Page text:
China, the United States, the European Union and about 20 countries in Britain on Wednesday signed the Bleachley Declaration for the "safe" development of artificial intelligence, during the first international summit on "Artificial Intelligence Security and Safety", which examines the rapid development of this technology.

British Prime Minister Rishi Sunak welcomed the announcement via X, saying that "this historic announcement marks the beginning of a new global effort to build public trust in AI by ensuring its safety."

The European Union and 28 countries, representatives of which met at Bletchley Park, north of London, agreed on the "urgent need to collectively understand and manage the potential risks" of AI through a "new global effort to ensure that AI is developed and deployed in a safe and responsible manner".

Faced with the growing potential of software like ChatGPT, Bletcheley's announcement "shows that for the first time the world is coming together to identify the problem and highlight related opportunities," British Technology Minister Michelle Donnellan told AFP.

The meeting, which began on Wednesday and concludes on Thursday, "is not aimed at laying the foundations for global legislation, but must chart a way forward" in this area, she said.

She added from this highly symbolic site, which housed the Center for Decoding in World War II, that this summit will be followed by two international summits on artificial intelligence, the first in South Korea in 6 months, and the second in France in a year.

Over the course of the two days of the summit, political leaders, AI experts and tech giants will gather at the initiative of the United Kingdom, which wants to take the lead in global cooperation in this technology.

Meanwhile, US Vice President Kamala Harris, in a speech in London, is scheduled to announce the establishment of an artificial intelligence security institute in Washington. The institute, similar to the one the UK also announced, will bring together experts and those responsible for developing "guidelines" and evaluating the most advanced AI models to "identify and mitigate risk," according to the White House.

Generative AI, capable of producing text, sounds or images on a simple request in a matter of seconds, has made impressive progress in recent years, and new generations of these models are expected to emerge in the coming months.

The British government warned in a report published on Thursday that the technology, which raises high hopes for medicine or education, could also pose an "existential threat" by destabilizing societies by making it possible to manufacture weapons or evade human control.

Rishi Sunak welcomed the announcement of the signing of the Bletchley Declaration Agreement for the Secure Development of Artificial Intelligence (Anatolia)

The presence of politicians on the second day

After the first day of the summit devoted to talking about the potential risks of more advanced artificial intelligence, high-level political representatives are expected to attend Bleachley Park on Thursday.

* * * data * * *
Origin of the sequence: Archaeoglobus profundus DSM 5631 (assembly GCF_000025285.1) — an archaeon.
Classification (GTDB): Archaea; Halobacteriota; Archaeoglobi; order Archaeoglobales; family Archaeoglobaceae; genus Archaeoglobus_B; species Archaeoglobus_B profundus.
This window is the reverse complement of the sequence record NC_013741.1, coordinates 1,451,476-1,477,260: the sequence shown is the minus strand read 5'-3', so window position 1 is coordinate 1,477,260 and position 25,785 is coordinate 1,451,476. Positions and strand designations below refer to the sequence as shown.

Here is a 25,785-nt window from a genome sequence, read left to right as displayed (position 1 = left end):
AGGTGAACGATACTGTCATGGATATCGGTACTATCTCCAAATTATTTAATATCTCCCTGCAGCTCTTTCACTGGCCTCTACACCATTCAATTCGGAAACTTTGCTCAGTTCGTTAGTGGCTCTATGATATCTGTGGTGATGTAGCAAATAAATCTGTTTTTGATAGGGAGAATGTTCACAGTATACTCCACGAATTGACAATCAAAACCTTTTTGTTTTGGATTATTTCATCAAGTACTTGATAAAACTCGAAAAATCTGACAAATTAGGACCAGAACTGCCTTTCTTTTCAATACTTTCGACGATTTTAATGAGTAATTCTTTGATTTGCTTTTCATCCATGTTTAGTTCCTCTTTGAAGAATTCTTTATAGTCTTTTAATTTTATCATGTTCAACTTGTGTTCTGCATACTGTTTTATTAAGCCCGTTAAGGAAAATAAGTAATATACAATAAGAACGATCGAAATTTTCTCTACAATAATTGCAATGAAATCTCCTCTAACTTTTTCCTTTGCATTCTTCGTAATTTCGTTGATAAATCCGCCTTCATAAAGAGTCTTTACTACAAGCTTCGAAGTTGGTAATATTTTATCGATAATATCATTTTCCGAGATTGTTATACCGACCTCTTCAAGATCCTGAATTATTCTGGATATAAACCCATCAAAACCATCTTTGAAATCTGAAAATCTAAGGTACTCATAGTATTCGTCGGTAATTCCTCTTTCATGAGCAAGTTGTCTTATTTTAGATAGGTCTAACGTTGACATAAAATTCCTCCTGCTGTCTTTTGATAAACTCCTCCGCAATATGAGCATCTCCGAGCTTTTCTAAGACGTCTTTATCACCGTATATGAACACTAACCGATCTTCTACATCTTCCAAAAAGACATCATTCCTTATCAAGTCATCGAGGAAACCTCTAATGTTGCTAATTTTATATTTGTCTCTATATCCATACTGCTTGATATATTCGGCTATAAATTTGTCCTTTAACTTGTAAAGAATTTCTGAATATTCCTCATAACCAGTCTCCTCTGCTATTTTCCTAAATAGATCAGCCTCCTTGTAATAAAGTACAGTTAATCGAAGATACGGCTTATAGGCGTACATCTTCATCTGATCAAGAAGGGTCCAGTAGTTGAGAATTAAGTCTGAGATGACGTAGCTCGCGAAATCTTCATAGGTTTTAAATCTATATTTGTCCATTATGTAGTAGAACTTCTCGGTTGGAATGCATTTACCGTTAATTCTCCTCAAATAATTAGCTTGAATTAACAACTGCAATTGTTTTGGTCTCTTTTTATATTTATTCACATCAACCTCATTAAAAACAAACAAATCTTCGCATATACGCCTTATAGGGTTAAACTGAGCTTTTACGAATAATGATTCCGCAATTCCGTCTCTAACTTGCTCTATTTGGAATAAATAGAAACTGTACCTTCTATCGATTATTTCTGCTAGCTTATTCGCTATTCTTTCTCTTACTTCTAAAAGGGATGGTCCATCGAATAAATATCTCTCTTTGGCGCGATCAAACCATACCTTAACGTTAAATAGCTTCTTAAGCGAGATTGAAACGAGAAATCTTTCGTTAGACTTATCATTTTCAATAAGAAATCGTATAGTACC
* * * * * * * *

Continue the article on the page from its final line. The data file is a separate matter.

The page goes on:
They include European Commission President Ursula von der Leyen, UN Secretary-General António Guterres, and Italian Prime Minister Giorgia Meloni, the only Group of Seven leaders to attend the summit.

The British government hopes to at least reach the first international declaration on the nature of AI risks. It also proposes the creation of a group of AI experts based on the model of the Intergovernmental Panel on Climate Change (IPCC), which is responsible for monitoring climate issues.

Billionaire Elon Musk, head of Network X, is holding talks with British Prime Minister Rishi Sunak after the summit. Musk on Wednesday stressed the need for "governance" in artificial intelligence, saying the technology poses one of the "biggest threats" facing humanity.

"What we aim to do is create a framework for better understanding, so that there is at least an independent judge who can monitor what AI companies are doing and sound the alarm if he has concerns," Musk told reporters at the summit. "I hope at this summit there will be an international consensus on the initial understanding of advanced AI."

Musk stressed need for 'referee' in AI (Getty Images)

In an open letter published on Tuesday, many of the technology's "founding fathers", such as Yoshua Bengeo and Jeffrey Henton, called for "the development and ratification of an international treaty on artificial intelligence" to reduce the risks and "potentially catastrophic consequences" that these systems impose on humanity.

The challenge that countries face in dealing with AI lies in their ability to ensure that AI works in line with global standards without hindering or restricting the innovation of AI labs, i.e. regulating the work of this technology, as the European Union and the United States have chosen.

Last week, companies such as OpenAI, Meta, owner of Facebook and Instagram, and Google, owner of DeepMind, agreed to announce some of their AI security rules at the UK's request.

In an open letter to Rishi Sunak, some 100 international organizations, experts and activists expressed dismay that the summit was held "closed", with tech giants dominating it and a limited civil society presence.